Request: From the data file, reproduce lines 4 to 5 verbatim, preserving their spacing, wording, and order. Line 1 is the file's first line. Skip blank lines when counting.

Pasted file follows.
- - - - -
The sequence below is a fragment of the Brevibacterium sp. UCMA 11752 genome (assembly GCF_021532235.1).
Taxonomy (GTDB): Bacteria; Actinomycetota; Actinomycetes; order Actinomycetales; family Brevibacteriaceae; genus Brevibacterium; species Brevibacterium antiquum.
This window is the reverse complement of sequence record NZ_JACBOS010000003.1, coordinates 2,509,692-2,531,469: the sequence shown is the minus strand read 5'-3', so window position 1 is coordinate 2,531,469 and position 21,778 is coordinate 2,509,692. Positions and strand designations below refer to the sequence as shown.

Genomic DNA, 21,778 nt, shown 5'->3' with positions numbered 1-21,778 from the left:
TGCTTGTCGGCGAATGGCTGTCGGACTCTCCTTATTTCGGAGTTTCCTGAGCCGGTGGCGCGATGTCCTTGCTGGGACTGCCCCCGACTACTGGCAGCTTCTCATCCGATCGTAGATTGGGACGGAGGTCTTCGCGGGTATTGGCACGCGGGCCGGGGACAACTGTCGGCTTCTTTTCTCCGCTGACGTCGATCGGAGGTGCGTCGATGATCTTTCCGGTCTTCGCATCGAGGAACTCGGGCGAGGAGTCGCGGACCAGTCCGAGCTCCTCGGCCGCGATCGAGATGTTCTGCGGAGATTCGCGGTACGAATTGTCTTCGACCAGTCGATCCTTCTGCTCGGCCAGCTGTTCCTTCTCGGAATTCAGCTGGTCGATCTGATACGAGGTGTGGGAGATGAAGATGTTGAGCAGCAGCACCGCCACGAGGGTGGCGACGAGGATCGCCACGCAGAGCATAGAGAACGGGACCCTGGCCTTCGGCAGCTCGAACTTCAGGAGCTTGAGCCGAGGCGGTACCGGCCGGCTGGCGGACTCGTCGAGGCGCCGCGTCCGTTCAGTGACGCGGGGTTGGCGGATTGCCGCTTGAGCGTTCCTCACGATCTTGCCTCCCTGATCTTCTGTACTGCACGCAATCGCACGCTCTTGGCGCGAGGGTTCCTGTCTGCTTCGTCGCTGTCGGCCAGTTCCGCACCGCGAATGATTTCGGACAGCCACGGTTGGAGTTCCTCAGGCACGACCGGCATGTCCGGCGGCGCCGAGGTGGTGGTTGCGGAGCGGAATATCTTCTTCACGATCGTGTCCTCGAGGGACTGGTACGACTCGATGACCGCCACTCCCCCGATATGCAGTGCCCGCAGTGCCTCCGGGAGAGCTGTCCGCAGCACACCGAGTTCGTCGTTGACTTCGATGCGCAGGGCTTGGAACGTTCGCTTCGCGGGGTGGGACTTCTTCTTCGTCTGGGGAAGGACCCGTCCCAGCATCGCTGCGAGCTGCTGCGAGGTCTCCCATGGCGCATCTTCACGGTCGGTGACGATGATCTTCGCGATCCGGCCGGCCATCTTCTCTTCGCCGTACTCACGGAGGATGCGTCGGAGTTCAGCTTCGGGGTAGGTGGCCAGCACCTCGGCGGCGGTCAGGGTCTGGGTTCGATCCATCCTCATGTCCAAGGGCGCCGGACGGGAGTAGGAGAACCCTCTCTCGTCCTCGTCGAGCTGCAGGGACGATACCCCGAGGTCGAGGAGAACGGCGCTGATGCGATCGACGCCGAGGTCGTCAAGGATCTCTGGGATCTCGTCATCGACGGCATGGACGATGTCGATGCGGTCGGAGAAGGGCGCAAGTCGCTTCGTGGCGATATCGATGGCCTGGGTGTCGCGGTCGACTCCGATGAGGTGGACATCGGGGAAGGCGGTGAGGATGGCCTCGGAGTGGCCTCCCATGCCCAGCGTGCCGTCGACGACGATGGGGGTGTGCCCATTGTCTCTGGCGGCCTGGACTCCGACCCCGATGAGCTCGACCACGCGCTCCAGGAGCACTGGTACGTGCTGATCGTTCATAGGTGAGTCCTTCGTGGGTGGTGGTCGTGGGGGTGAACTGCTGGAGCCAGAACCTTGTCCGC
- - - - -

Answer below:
Genomic DNA, 21,778 nt, shown 5'->3' with positions numbered 1-21,778 from the left:
TGCTTGTCGGCGAATGGCTGTCGGACTCTCCTTATTTCGGAGTTTCCTGAGCCGGTGGCGCGATGTCCTTGCTGGGACTGCCCCCGACTACTGGCAGCTTCTCATCCGATCGTAGATTGGGACGGAGGTCTTCGCGGGTATTGGCACGCGGGCCGGGGACAACTGTCGGCTTCTTTTCTCCGCTGACGTCGATCGGAGGTGCGTCGATGATCTTTCCGGTCTTCGCATCGAGGAACTCGGGCGAGGAGTCGCGGACCAGTCCGAGCTCCTCGGCCGCGATCGAGATGTTCTGCGGAGATTCGCGGTACGAATTGTCTTCGACCAGTCGATCCTTCTGCTCGGCCAGCTGTTCCTTCTCGGAATTCAGCTGGTCGATCTGATACGAGGTGTGGGAGATGAAGATGTTGAGCAGCAGCACCGCCACGAGGGTGGCGACGAGGATCGCCACGCAGAGCATAGAGAACGGGACCCTGGCCTTCGGCAGCTCGAACTTCAGGAGCTTGAGCCGAGGCGGTACCGGCCGGCTGGCGGACTCGTCGAGGCGCCGCGTCCGTTCAGTGACGCGGGGTTGGCGGATTGCCGCTTGAGCGTTCCTCACGATCTTGCCTCCCTGATCTTCTGTACTGCACGCAATCGCACGCTCTTGGCGCGAGGGTTCCTGTCTGCTTCGTCGCTGTCGGCCAGTTCCGCACCGCGAATGATTTCGGACAGCCACGGTTGGAGTTCCTCAGGCACGACCGGCATGTCCGGCGGCGCCGAGGTGGTGGTTGCGGAGCGGAATATCTTCTTCACGATCGTGTCCTCGAGGGACTGGTACGACTCGATGACCGCCACTCCCCCGATATGCAGTGCCCGCAGTGCCTCCGGGAGAGCTGTCCGCAGCACACCGAGTTCGTCGTTGACTTCGATGCGCAGGGCTTGGAACGTTCGCTTCGCGGGGTGGGACTTCTTCTTCGTCTGGGGAAGGACCCGTCCCAGCATCGCTGCGAGCTGCTGCGAGGTCTCCCATGGCGCATCTTCACGGTCGGTGACGATGATCTTCGCGATCCGGCCGGCCATCTTCTCTTCGCCGTACTCACGGAGGATGCGTCGGAGTTCAGCTTCGGGGTAGGTGGCCAGCACCTCGGCGGCGGTCAGGGTCTGGGTTCGATCCATCCTCATGTCCAAGGGCGCCGGACGGGAGTAGGAGAACCCTCTCTCGTCCTCGTCGAGCTGCAGGGACGATACCCCGAGGTCGAGGAGAACGGCGCTGATGCGATCGACGCCGAGGTCGTCAAGGATCTCTGGGATCTCGTCATCGACGGCATGGACGATGTCGATGCGGTCGGAGAAGGGCGCAAGTCGCTTCGTGGCGATATCGATGGCCTGGGTGTCGCGGTCGACTCCGATGAGGTGGACATCGGGGAAGGCGGTGAGGATGGCCTCGGAGTGGCCTCCCATGCCCAGCGTGCCGTCGACGACGATGGGGGTGTGCCCATTGTCTCTGGCGGCCTGGACTCCGACCCCGATGAGCTCGACCACGCGCTCCAGGAGCACTGGTACGTGCTGATCGTTCATAGGTGAGTCCTTCGTGGGTGGTGGTCGTGGGGGTGAACTGCTGGAGCCAGAACCTTGTCCGC